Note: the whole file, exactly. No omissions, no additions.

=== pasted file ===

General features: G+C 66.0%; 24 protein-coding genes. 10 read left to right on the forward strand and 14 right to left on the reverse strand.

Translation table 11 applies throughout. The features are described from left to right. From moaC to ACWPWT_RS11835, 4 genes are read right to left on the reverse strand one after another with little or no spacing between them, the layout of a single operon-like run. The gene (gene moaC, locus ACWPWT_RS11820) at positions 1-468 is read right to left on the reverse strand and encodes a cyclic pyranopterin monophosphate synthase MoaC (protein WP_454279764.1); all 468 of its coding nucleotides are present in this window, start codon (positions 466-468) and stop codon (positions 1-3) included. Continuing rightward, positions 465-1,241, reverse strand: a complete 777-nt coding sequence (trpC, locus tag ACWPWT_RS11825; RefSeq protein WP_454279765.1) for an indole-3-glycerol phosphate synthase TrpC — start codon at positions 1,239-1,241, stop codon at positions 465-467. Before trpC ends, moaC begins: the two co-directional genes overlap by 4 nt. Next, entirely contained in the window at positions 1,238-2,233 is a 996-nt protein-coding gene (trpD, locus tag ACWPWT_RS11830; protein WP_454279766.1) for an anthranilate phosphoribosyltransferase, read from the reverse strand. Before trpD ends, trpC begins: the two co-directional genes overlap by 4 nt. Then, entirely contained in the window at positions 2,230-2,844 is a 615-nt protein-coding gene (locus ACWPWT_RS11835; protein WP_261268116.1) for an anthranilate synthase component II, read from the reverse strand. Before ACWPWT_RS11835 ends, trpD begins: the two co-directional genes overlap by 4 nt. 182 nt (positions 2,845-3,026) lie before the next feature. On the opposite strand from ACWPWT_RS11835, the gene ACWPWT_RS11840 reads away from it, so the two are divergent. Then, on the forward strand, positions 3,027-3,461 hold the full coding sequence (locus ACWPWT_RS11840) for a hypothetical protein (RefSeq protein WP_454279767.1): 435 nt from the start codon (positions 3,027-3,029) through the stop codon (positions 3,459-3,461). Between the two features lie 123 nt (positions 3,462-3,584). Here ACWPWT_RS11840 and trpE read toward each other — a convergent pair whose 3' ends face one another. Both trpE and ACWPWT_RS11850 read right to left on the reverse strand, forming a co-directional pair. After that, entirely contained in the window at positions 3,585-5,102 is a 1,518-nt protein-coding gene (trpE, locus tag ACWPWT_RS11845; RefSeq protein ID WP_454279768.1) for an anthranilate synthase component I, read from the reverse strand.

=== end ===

General features: G+C 66.0%; 24 protein-coding genes. 10 read left to right on the forward strand and 14 right to left on the reverse strand.

Translation table 11 applies throughout. The features are described from left to right. From moaC to ACWPWT_RS11835, 4 genes are read right to left on the reverse strand one after another with little or no spacing between them, the layout of a single operon-like run. The gene (gene moaC, locus ACWPWT_RS11820) at positions 1-468 is read right to left on the reverse strand and encodes a cyclic pyranopterin monophosphate synthase MoaC (protein WP_454279764.1); all 468 of its coding nucleotides are present in this window, start codon (positions 466-468) and stop codon (positions 1-3) included. Continuing rightward, positions 465-1,241, reverse strand: a complete 777-nt coding sequence (trpC, locus tag ACWPWT_RS11825; RefSeq protein WP_454279765.1) for an indole-3-glycerol phosphate synthase TrpC — start codon at positions 1,239-1,241, stop codon at positions 465-467. Before trpC ends, moaC begins: the two co-directional genes overlap by 4 nt. Next, entirely contained in the window at positions 1,238-2,233 is a 996-nt protein-coding gene (trpD, locus tag ACWPWT_RS11830; protein WP_454279766.1) for an anthranilate phosphoribosyltransferase, read from the reverse strand. Before trpD ends, trpC begins: the two co-directional genes overlap by 4 nt. Then, entirely contained in the window at positions 2,230-2,844 is a 615-nt protein-coding gene (locus ACWPWT_RS11835; protein WP_261268116.1) for an anthranilate synthase component II, read from the reverse strand. Before ACWPWT_RS11835 ends, trpD begins: the two co-directional genes overlap by 4 nt. 182 nt (positions 2,845-3,026) lie before the next feature. On the opposite strand from ACWPWT_RS11835, the gene ACWPWT_RS11840 reads away from it, so the two are divergent. Then, on the forward strand, positions 3,027-3,461 hold the full coding sequence (locus ACWPWT_RS11840) for a hypothetical protein (RefSeq protein WP_454279767.1): 435 nt from the start codon (positions 3,027-3,029) through the stop codon (positions 3,459-3,461). Between the two features lie 123 nt (positions 3,462-3,584). Here ACWPWT_RS11840 and trpE read toward each other — a convergent pair whose 3' ends face one another. Both trpE and ACWPWT_RS11850 read right to left on the reverse strand, forming a co-directional pair. After that, entirely contained in the window at positions 3,585-5,102 is a 1,518-nt protein-coding gene (trpE, locus tag ACWPWT_RS11845; RefSeq protein ID WP_454279768.1) for an anthranilate synthase component I, read from the reverse strand.